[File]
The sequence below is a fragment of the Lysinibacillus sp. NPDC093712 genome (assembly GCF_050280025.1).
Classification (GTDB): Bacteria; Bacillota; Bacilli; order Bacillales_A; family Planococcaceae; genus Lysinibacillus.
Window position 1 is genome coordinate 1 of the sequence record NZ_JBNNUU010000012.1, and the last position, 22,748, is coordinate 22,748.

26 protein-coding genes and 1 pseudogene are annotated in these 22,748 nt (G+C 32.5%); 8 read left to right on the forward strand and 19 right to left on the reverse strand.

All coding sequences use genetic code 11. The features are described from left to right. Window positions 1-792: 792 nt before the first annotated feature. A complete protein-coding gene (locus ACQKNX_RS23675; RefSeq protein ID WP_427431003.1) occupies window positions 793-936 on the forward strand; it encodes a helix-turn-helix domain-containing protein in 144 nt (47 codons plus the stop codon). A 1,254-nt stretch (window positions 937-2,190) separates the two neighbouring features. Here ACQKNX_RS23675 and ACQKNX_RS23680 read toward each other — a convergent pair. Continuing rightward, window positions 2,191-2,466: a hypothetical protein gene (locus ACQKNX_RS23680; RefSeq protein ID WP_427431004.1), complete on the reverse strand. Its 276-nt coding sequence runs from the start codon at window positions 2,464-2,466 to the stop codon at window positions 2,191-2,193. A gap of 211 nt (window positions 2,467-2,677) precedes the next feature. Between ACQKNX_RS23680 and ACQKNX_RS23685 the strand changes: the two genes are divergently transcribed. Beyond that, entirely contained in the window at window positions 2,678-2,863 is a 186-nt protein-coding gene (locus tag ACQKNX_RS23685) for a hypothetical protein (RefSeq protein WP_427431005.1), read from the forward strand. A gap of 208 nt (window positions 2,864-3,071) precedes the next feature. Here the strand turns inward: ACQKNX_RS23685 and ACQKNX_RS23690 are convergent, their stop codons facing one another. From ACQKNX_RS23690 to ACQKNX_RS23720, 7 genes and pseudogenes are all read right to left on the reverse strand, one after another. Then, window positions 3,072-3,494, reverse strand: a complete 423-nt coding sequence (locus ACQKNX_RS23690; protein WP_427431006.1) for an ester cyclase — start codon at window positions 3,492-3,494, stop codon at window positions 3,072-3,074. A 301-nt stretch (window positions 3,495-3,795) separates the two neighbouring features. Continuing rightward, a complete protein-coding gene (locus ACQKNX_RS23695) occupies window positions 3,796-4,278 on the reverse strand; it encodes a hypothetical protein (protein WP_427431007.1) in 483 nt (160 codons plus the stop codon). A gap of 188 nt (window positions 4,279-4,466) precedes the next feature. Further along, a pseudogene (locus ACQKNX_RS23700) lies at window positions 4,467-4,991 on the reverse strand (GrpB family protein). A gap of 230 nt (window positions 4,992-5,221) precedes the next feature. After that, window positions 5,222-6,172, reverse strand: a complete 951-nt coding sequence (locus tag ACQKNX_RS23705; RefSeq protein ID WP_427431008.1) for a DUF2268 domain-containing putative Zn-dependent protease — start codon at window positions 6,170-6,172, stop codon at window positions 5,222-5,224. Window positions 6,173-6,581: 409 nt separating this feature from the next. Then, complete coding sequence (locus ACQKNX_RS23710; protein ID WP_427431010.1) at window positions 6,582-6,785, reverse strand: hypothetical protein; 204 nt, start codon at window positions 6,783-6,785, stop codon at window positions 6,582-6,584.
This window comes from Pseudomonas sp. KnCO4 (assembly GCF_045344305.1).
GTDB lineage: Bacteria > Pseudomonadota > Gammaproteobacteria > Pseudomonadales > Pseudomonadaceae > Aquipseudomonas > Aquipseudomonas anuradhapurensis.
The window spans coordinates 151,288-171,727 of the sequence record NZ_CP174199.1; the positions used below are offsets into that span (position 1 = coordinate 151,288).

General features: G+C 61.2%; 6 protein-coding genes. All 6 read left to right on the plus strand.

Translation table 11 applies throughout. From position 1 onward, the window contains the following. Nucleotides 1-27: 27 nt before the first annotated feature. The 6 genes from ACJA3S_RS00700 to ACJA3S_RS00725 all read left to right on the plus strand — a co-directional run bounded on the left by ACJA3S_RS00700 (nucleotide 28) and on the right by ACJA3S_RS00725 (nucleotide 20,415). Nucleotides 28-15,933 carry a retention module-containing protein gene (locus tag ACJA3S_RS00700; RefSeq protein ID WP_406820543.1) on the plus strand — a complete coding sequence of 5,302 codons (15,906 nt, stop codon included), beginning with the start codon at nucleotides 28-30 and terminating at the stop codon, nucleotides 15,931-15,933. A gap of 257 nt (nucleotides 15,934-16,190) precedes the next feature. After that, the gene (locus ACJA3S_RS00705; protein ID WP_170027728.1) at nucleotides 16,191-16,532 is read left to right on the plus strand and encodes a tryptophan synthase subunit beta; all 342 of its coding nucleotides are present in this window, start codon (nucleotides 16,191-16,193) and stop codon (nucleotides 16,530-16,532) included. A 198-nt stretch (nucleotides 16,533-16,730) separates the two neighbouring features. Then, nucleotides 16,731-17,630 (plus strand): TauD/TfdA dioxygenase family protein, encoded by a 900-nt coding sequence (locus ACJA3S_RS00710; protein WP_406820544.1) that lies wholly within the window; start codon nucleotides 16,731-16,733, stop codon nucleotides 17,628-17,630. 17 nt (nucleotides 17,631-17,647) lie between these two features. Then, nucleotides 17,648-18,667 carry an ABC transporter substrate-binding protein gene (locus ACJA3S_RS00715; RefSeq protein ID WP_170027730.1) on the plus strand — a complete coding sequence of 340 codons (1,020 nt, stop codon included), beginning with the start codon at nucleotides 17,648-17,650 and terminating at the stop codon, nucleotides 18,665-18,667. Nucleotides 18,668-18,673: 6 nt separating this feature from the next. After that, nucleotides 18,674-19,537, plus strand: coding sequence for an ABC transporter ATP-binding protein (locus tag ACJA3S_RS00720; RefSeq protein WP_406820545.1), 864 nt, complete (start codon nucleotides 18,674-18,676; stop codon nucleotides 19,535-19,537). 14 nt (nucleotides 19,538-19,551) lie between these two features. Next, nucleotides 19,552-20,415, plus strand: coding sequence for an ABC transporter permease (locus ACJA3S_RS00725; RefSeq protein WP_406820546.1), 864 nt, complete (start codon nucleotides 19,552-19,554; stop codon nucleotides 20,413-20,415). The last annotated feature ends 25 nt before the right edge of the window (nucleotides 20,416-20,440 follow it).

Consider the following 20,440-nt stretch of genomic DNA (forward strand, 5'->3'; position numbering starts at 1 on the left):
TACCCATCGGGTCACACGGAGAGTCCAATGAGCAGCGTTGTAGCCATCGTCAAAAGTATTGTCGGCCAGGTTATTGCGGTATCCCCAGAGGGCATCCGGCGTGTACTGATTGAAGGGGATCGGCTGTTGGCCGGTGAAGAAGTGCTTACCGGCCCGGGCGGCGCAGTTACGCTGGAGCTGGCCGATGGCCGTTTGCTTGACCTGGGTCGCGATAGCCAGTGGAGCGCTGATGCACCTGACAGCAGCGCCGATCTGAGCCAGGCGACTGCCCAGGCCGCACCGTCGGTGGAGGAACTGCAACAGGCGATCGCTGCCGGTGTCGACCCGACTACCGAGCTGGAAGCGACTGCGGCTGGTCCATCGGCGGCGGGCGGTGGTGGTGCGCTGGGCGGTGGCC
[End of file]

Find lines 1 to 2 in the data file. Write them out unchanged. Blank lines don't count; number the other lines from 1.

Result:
The sequence below is a fragment of the Lysinibacillus sp. NPDC093712 genome (assembly GCF_050280025.1).
Classification (GTDB): Bacteria; Bacillota; Bacilli; order Bacillales_A; family Planococcaceae; genus Lysinibacillus.